Tuesday Jan 14, 2020
Tuesday Jan 14, 2020
Tuesday Jan 14, 2020
Hi, my name is Tyler Rogan and today I will be discussing a few real life economic topics regarding hunting. The topics I will be discussing are the overall hunting market, opportunity cost, demand and supply, price elasticity, sunk costs, scarcity, and cost of production.
Kate: Hey everyone. Welcome to Oz-onomics, a podcast created for and by students in introductory economics classes at SUNY Oswego.
GABRIELLA: In this series, we'll have discussions about various economic principles and how they apply to our day to day lives.
KATE: Are you ready?
GABRIELLA: Let's go.
Hi, my name is Tyler Rogan and today I will be discussing a few real life economic topics regarding hunting. The topics I will be discussing are the overall hunting market, opportunity cost, demand and supply, price elasticity, sunk costs, scarcity, and cost of production. To open this podcast up I would like to shed light on hunting as a whole, us hunters are bigger conservationists than people think. For example, throughout the year we attend multiple sporting outings, dinners, and fundraising events. With all proceeds going directly into habitat conservation and game and wildlife management. Not to mention in order to hunt any type of waterfowl game you must purchase a $25 dollar duck stamp with proceeds going directly back into conservation. With that said the sport of hunting is about comradery, friendship and great eating, as well as taking from the land while also giving back. Hunting is a very seasonal sport, in fact it’s pretty much a fall sport with a big break in the winter, eventually opening up to a smaller season with spring turkey and squirrel.That being said let’s start by discussing the funny but true topic in opportunity cost associated with the sport of hunting. Let’s be real as an avid hunter even I recognize that our opportunity cost is among some of the biggest. The hours or even days we spend in the woods or swamps could be time used working overtime or studying. Our decision to go hunting results in a significant loss in money due to our unique opportunity cost. Many people I know often skip class or find excuses for work that morning to hunt……. It’s addicting. The overall market of hunting varies due to the changing seasons for example as soon as fall hits all brands and retail stores go full price frendzy mode. Deer season, turkey season, and waterfowl season are the big ones that cause hunters flock to stores for new ammunition and this years new gear. Then once winter hits stores slowly start to mark down gear and ammunition from 5-10% in the winter to 50% in the summer. Yes turkey loads and turke gear goes up in the spring but besides that all other hunting gear typically stays 5-10% off due the lowered demand. Which brings me to my next point in supply and demand. Obviously the supply triples two weeks before fall being at the peak of demand for the whole year. The demand increases due to the upcoming anticipation of upcoming deer and waterfowl season. Often times the surplus of gear and ammunition in hopes for a huge push in the fall always leads to a surplus in the spring in summer causing every hunters dream and huge price reduction to low demand and with a surplus supply. Leading to the topic of price elasticity with the changing seasons of hunting causing price elasticity to be all over the place just like I mentioned for the supply and demand. Price will be high in season Fall and spring, while falling low in price during the summer and peak of winter when no season for hunting is open. As far as cost of production hunting gear tends to typically be a little higher since a lot of brands stand behind “American Made” items. For example all of Remmington guns and ammunition is made in America. Where if they outsourced some of their production to overseas the cost of production and retail prices might be lower. Although I myself would rather the items be made in America to help our economy. Another funny topic for hunters is the sunk costs associated with our very expensive sport. Think about all the shots you miss especially as a waterfowl hunter the amount of shot shells that you miss is considered a very considerably expensive sunk costs. With box of shells retailing around 30 dollars. Now to talk about a very controversial topic for hunters and the government agencies in charge of changing seasonal bag limits for waterfowl and upland game. This year the waterfowl limit for geese went from 5 birds to 2 a day. While the duck limit changed from 4 birds to 2 this year. This is a direct result of scarcity which has been going on for years now, which is the reason I say controversial. Limits do need to be reduced but it is less fun and irritating to avid hunters. When I was 12 years old bag limits used to be 7-12 birds a person. This podcast “Hunting meets Economics” was a real life example and in my opinion a great way to better understand very important topics for Economics. Thank you I hope you enjoyed.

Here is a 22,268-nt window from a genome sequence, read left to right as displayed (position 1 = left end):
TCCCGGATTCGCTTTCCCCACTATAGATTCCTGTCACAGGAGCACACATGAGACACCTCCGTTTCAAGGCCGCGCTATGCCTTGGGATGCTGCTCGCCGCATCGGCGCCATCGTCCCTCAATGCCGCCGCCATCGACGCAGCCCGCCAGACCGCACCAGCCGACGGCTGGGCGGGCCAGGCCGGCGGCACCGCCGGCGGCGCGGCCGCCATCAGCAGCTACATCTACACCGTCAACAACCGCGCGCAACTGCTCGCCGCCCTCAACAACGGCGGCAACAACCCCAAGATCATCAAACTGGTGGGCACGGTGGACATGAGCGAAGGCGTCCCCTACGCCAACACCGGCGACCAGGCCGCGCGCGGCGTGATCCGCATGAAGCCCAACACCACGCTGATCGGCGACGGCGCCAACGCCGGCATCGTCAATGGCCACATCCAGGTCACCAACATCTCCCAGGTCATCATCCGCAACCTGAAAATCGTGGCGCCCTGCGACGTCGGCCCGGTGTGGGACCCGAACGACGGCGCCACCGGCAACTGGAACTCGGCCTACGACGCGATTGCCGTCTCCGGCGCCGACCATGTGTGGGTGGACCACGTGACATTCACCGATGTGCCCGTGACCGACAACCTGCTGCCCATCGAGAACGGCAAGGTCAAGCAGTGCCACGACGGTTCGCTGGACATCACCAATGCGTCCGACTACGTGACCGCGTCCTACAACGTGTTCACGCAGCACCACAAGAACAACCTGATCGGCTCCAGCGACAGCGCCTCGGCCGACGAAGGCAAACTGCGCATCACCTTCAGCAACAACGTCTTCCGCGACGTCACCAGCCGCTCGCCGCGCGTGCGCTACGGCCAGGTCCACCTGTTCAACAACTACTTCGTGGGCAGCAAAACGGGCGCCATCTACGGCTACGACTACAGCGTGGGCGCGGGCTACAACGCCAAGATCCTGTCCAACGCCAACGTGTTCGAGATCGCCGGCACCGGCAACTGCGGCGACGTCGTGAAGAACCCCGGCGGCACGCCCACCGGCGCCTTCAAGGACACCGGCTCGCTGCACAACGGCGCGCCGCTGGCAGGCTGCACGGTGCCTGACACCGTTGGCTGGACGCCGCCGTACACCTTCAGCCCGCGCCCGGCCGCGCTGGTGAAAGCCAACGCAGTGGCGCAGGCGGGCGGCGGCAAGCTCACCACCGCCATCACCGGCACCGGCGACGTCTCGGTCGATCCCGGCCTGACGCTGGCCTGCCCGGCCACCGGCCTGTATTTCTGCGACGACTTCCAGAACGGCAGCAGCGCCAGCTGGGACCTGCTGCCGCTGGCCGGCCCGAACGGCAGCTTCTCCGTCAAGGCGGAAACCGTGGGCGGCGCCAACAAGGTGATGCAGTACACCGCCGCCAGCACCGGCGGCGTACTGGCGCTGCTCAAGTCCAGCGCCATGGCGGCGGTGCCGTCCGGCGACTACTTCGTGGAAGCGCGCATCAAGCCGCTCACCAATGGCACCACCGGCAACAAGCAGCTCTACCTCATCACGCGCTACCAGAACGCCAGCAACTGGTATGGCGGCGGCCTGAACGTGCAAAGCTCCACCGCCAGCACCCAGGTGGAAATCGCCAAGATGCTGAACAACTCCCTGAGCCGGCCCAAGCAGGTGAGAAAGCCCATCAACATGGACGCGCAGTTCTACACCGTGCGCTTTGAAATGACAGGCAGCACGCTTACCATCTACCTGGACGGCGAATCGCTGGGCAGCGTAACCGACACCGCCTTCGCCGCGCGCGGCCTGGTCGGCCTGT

MICHAEL: There you have a folks on another edition of Oz-onomics, where economics becomes easier for Oswego students to understand where you get your money that you pay for your tuition worth. If you feel like being ahead of the curve, grab a seat, grab your phone, shift your fingers left and right. And download Oz-onomics on the podcast app. See you later.
The introduction to this podcast was provided by Kate Soanes and Gabriella Schaff. Michael Kolawale provided the outro. Music by Lobo Loco.